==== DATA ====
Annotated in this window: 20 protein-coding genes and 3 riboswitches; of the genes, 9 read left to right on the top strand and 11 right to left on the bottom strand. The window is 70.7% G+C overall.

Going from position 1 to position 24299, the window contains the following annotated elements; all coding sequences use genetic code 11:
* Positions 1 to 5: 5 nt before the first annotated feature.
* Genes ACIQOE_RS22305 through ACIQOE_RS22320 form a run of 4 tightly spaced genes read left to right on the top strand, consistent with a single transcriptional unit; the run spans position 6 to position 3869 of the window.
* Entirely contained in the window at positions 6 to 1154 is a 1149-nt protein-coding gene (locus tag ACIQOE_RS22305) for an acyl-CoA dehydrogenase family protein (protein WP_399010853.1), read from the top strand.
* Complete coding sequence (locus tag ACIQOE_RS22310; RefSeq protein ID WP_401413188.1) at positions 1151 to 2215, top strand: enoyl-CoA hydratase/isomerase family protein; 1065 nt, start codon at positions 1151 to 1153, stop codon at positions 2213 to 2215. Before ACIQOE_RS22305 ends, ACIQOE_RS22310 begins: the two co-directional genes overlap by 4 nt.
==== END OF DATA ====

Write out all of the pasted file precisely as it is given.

Annotated in this window: 20 protein-coding genes and 3 riboswitches; of the genes, 9 read left to right on the top strand and 11 right to left on the bottom strand. The window is 70.7% G+C overall.

Going from position 1 to position 24299, the window contains the following annotated elements; all coding sequences use genetic code 11:
* Positions 1 to 5: 5 nt before the first annotated feature.
* Genes ACIQOE_RS22305 through ACIQOE_RS22320 form a run of 4 tightly spaced genes read left to right on the top strand, consistent with a single transcriptional unit; the run spans position 6 to position 3869 of the window.
* Entirely contained in the window at positions 6 to 1154 is a 1149-nt protein-coding gene (locus tag ACIQOE_RS22305) for an acyl-CoA dehydrogenase family protein (protein WP_399010853.1), read from the top strand.
* Complete coding sequence (locus tag ACIQOE_RS22310; RefSeq protein ID WP_401413188.1) at positions 1151 to 2215, top strand: enoyl-CoA hydratase/isomerase family protein; 1065 nt, start codon at positions 1151 to 1153, stop codon at positions 2213 to 2215. Before ACIQOE_RS22305 ends, ACIQOE_RS22310 begins: the two co-directional genes overlap by 4 nt.